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National Govt & Politics
LIVE UPDATES - The fight for control of Congress

LIVE UPDATES - The fight for control of Congress

LIVE UPDATES - The fight for control of Congress
Photo Credit: Jamie Dupree

LIVE UPDATES - The fight for control of Congress

One of the biggest prizes in this year's mid-term elections is control of the U.S. House and Senate, as President Donald Trump and Democrats have battled for months, with all 435 seats in the House at stake, and 35 of 100 seats in the U.S. Senate.

Political experts in recent weeks have predicted a possible split decision in the 2018 mid-term elections, as Republicans are favored to keep control of the Senate, while Democrats are expected to add seats again in the House - the only question is will they get the net gain of 23 seats they need to take over the House.

Make sure to check my 'Viewer's guide' for tonight's election results, which give you a rundown of the key races nationally in the fight for Congress.

Check back here through the night as we chronicle how the votes go in both the House and Senate:


8:10 am - Even before his news conference, the President is lashing out at Democrats, and the possibility that they will use the oversight power of the House to investigate him, and his administration.

7:40 am - President Trump will be weighing in from the White House later in the morning. It will be only his second solo news conference at the White House since taking office.

7:15 am - If you are just getting up, the Democrats have taken back the House, while the Republicans have expanded their Senate majority. 23 House races are not yet final, with 4 undetermined in the Senate.

5:15 am - With some races still not final from the election results, 21 House incumbents – all Republicans – were defeated on Tuesday. And there could still be a few more. That would mean over 80 lawmakers in the House will be new in January, a turnover of almost 19 percent. That’s a little more turnover than in 2012 (78), but less than the 94 new members after the 2010 Tea Party election. Four Senators were defeated on Tuesday, with two more hanging in the balance as the votes continue to be counted (and recounted).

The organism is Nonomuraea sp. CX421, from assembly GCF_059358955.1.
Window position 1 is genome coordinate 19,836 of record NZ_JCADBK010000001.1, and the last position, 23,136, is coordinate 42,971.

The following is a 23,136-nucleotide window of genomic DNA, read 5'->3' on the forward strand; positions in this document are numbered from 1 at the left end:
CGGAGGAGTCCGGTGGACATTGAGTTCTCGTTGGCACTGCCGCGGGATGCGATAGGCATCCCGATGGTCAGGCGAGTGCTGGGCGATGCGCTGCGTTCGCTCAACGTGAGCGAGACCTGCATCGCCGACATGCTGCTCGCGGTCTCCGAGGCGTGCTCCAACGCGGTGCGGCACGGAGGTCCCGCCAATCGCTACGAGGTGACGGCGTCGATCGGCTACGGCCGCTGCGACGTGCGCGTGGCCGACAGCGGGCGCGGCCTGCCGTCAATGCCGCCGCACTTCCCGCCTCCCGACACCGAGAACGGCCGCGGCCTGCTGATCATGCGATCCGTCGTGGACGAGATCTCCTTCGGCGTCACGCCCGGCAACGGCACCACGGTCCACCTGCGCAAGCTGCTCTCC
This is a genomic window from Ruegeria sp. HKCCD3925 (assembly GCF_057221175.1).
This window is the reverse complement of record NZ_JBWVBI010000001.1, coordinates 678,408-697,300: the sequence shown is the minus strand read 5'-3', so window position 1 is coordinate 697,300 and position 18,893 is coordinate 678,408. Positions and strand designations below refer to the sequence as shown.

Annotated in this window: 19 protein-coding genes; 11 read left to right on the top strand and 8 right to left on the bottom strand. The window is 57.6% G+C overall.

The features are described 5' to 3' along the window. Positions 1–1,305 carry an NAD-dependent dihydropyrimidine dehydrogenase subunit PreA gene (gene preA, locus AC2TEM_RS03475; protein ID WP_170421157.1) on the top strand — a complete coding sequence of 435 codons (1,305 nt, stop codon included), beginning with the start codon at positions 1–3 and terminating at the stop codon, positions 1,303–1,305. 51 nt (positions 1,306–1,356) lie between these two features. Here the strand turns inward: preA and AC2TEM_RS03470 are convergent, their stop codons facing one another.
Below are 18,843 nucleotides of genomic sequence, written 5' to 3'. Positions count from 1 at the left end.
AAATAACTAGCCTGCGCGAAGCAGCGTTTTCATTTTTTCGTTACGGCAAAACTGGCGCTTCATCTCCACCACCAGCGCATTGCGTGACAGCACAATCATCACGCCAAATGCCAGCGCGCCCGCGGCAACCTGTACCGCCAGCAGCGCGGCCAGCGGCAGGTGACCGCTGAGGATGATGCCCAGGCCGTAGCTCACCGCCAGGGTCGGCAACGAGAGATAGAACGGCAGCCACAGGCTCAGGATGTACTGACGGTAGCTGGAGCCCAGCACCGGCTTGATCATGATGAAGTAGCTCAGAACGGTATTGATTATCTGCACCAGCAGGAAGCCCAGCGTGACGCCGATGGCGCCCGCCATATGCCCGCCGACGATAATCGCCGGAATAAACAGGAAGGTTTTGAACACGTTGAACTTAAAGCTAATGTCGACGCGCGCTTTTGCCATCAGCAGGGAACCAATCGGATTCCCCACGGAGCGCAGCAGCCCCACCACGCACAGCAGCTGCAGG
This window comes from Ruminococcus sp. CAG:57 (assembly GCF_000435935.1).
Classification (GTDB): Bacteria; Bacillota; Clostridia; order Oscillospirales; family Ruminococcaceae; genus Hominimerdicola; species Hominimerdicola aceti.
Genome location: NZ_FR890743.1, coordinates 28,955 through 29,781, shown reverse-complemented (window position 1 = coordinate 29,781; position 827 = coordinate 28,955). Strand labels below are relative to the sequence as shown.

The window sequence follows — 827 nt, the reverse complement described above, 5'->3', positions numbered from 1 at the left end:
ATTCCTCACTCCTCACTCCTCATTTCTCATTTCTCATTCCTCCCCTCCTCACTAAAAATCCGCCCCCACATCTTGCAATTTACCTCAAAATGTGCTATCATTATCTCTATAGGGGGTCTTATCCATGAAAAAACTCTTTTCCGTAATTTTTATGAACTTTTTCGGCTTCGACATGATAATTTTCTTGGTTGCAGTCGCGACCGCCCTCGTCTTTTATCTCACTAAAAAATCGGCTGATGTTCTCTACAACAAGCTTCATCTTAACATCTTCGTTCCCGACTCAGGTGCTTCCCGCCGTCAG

4:30 am - Rep. Dana Rohrabacher R-CA is the latest GOP lawmaker to seem like he is heading for defeat, as with 99 percent reporting, Rohrabacher is down by 2800 votes to Democrat Harley Rouda. There are several very close races in California which are still on the board.

4:15 am - If you are just tuning in, Democrats have won back the House, but their majority is going to be very small. Republicans have expanded their majority in the Senate by at least two seats - that could grow to four if they end up winning in Florida and Montana.

4:00 am - I've decided to have some ice cream at 4 am, and it was a good choice.

3:40 am - Remember how I said every vote counts earlier this morning? Well, the absentees which weren't counted earlier in GA6 have now put Democrat Lucy McBath ahead of Rep. Karen Handel R-GA by about 900 votes.

2:55 am - Democrats get a little consolation prize in the Senate, as they seemingly win one Senate seat back in Nevada - (AP) -- Republican Dean Heller concedes Nevada U.S. Senate race to Democrat Jacky Rosen.